Viswanatha Sastri, J.
1. The question in this second appeal is whether the real owner of a ryotwari holding can sue in a civil Court for a declaration that certain lands belong to him, and that a sale under the provisions of the Estates Land Act was 'fraudulent, illegal, invalid and not binding on him.' Plaintiff, who is the appellant in second appeal, alleging that he was the real owner of the lands, and that the registered holder Rangasami Naidu was only a benamidar, sued to have a rent sale, held at the instance of the first defendant, at which the second defendant became the purchaser, set aside on various grounds. The District Munsif found as a fact: (1) that the notice Ex. X did not specify the holding in respect of which the arrear was due ; and (2) that a large-number of fields and a larger extent than necessary wore sold in contravention of the provisions of Section 126 of the Estates Land Act. On these findings be held that the sale was invalid and gave the declaration asked for. The second defendant appealed and the appellate Court allowed the appeal on two grounds : (1) plaintiff, not being the ryot who was liable to pay rent on the holding, could not maintain the suit ; and (2) no suit, as contemplated by Section 112 of the Estates Land Act having been filed, the validity of the sale cannot be disputed.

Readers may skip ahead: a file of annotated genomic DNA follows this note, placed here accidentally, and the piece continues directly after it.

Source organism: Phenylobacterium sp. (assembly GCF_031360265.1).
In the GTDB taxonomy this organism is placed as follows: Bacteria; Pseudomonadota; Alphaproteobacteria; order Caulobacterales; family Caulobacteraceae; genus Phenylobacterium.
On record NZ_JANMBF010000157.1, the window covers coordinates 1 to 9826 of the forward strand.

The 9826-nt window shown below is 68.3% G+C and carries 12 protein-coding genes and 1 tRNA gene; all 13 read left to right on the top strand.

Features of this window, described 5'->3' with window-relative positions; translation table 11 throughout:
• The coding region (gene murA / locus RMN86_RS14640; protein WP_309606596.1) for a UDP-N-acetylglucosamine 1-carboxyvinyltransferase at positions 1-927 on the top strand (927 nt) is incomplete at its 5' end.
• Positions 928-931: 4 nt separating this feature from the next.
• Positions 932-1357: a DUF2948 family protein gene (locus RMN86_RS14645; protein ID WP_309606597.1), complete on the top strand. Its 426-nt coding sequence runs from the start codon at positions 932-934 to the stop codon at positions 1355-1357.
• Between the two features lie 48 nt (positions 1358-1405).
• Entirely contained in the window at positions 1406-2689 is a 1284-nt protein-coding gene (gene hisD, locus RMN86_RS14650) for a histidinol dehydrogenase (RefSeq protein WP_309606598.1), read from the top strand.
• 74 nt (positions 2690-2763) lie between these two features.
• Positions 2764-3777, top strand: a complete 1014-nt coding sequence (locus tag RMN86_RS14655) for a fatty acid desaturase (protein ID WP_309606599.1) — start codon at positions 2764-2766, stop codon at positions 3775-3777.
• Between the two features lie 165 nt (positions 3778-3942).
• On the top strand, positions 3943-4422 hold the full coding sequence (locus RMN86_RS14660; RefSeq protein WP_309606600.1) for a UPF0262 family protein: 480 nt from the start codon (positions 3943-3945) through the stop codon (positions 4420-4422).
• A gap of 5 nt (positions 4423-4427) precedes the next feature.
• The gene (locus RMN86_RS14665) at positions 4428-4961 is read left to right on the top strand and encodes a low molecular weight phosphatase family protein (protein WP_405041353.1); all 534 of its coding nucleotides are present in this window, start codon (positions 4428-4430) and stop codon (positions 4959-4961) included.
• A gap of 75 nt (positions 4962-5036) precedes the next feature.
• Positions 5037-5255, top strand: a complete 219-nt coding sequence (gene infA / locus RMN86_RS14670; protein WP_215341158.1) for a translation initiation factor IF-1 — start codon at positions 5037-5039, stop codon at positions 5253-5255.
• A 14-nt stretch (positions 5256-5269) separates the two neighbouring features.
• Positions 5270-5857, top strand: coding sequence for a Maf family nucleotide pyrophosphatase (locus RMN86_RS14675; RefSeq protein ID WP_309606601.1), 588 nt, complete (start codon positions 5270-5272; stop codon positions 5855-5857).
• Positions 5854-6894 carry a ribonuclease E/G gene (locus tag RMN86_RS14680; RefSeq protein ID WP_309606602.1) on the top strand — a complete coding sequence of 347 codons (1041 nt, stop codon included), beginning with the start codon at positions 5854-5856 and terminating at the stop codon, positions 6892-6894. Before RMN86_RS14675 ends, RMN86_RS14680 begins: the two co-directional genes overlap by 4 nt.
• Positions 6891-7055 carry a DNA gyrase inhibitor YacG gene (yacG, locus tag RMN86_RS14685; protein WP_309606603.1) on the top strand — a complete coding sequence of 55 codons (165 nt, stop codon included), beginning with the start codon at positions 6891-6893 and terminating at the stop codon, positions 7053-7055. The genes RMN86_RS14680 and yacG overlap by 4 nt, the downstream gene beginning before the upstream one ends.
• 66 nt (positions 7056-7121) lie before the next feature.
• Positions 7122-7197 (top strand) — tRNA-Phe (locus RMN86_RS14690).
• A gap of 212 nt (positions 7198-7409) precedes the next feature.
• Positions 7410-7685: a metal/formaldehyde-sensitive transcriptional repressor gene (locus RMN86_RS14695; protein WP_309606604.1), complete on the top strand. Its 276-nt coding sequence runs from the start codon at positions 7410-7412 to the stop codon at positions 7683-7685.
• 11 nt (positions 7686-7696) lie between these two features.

2. Both the Courts have found that plaintiff had failed to get his name registered as a pattadar ; and this finding has to be accepted. But the question is whether the circumstance prevents him from impeaching the sale in a civil Court. That such a suit will lie in a civil Court at the instance of a ryot (pattadar) has been held by a Full Bench of this Court in Rajah of Ramnad v. Venkataramiyer A.I.R. 1923 Mad. 6. No case has been referred to in which it has been held that such a suit will not lie at the instance of a person who claims to be the real owner of a ryotwari holding. I am of opinion that such a suit is equally open to him.
3. The contention that Section 189 of the Estates Land Act barred the suit is sought to be supported by the ruling in Irulappan Servai v. Kaluvandan Servai  15 M.L.W. 99. In that case it is stated that: to allow a person who has not takenaction. under Section 146, to ignore a rent sale at the time it was held, and subsequently to dispute its validity in a civil suit would run counter to both these principles. Section 189 does not seem to me to allow of such a construction.' If a. ryot who has not instituted proceedings under Section 112 can come in with a suit in a civil Court, as has been held in the Full Bench case above referred to, it is difficult to see why a person in the position of plaintiff cannot be allowed to do so. The case in Irulappan Servai v. Kaluvandan Servai 15 M.L.W. 99 does not appear to have been brought to the notice of the learned Judges who decided the Full Bench case; but nevertheless it appears to me that the ground on which the decision proceeded is no longer tenable, having regard to the Pull Bench ruling.
4. I would, therefore, allow the second appeal and remand the case to the lower appellate Court for decision upon the other issues raised in the case. Appellant will get a refund of the Court-fee paid on the memorandum of appeal. Appellant will have the costs of the second appeal, and the other costs will abide and follow the result.